The accompanying diagram is of a stacked integrated circuit chip, along with different measurement techniques. Although there are lots of examples of methods divergence in nanometer-scale metrology, the measurement techniques needed to test the properties of stacked chips illustrate how complex things can get. On stacked chips, there are millions of features with complex geometries that are woven through the different layers, small target volumes (leading to quantum confinement, which changes the way the material behaves), and surface and interfacial roughness, among others. In some cases, the height-to-width ratio of some of the features is more than 60 to one. This is one of the cases where the measurement requirements are stringent and varied enough that no single technique has all the capabilities we need. In addition, because each layer is fully functional, measurements that need to be made after the chips are already stacked are particularly difficult since they could damage the sample.
Each instrument shown in the diagram would measure the same feature in a different way and are subject to different sets of errors that bias the measurements in different ways. For example, comparing the three-dimensional shape of a relatively simple feature such as a rectangular or cylindrical nanowire using results from different instruments is surprisingly challenging. In addition to other factors, probing errors from tip-effects (atomic force microscopy), diffraction limited optics (scatterometry), and electron scattering volume (scanning electron microscopy) would produce initial results that are different. Some techniques may not even “sense” the same information as the others. For us to understand the results, they would need to be interpreted using a valid measurement model and reported at an uncertainty level that is consistent with the model. In comparing and combining the results, how do we make sure we capture the measurand?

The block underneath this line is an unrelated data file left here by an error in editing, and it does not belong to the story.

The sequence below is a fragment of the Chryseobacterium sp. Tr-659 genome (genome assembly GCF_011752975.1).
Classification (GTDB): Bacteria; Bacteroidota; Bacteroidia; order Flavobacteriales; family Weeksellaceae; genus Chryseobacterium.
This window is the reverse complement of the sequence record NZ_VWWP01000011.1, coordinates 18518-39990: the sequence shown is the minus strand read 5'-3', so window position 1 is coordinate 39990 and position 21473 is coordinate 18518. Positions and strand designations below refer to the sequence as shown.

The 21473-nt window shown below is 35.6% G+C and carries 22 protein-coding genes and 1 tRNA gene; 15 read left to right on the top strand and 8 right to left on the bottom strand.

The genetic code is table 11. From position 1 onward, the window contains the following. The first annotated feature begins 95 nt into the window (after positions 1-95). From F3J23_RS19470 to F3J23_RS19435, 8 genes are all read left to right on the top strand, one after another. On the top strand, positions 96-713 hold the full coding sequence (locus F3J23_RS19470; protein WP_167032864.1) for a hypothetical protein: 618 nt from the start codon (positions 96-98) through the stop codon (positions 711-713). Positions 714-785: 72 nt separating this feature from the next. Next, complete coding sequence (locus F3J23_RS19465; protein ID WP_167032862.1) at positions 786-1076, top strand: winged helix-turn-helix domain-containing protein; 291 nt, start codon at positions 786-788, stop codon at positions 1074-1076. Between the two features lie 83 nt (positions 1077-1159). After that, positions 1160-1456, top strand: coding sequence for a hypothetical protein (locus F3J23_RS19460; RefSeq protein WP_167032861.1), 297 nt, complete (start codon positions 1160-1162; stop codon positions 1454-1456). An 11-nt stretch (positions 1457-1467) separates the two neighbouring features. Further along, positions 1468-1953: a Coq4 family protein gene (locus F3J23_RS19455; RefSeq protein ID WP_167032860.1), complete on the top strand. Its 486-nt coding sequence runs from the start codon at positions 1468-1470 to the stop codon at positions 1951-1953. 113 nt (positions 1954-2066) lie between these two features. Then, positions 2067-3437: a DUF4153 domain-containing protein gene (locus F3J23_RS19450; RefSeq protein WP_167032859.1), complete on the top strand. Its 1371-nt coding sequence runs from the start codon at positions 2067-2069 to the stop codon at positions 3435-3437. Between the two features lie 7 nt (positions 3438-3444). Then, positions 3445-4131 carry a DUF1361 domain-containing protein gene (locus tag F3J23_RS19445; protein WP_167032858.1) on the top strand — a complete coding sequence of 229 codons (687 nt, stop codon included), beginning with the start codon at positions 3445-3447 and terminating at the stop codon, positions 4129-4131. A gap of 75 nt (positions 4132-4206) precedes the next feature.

Hybrids to the rescue
But of course, dimensional complexity is only part of the equation. There are dozens of materials with different instrument-interaction physics. For example, proposed next-generation integrated circuit devices include materials that could be damaged by the electron beam, such as graphene, tungsten diselenide and molybdenum disulfide, among others, and devices based on atomic switches, memristors and nanophotonics that would require multiple techniques to measure. This means that available measurement techniques must be compatible with a broad range of measurement conditions or we could again risk damaging the sample.
As complicated as this confluence of factors may be, there are some exciting new (and not so new) developments that will help us understand these issues better. As you may have guessed, the main reason for this post is not to tell you that all is lost and there is nothing we can do.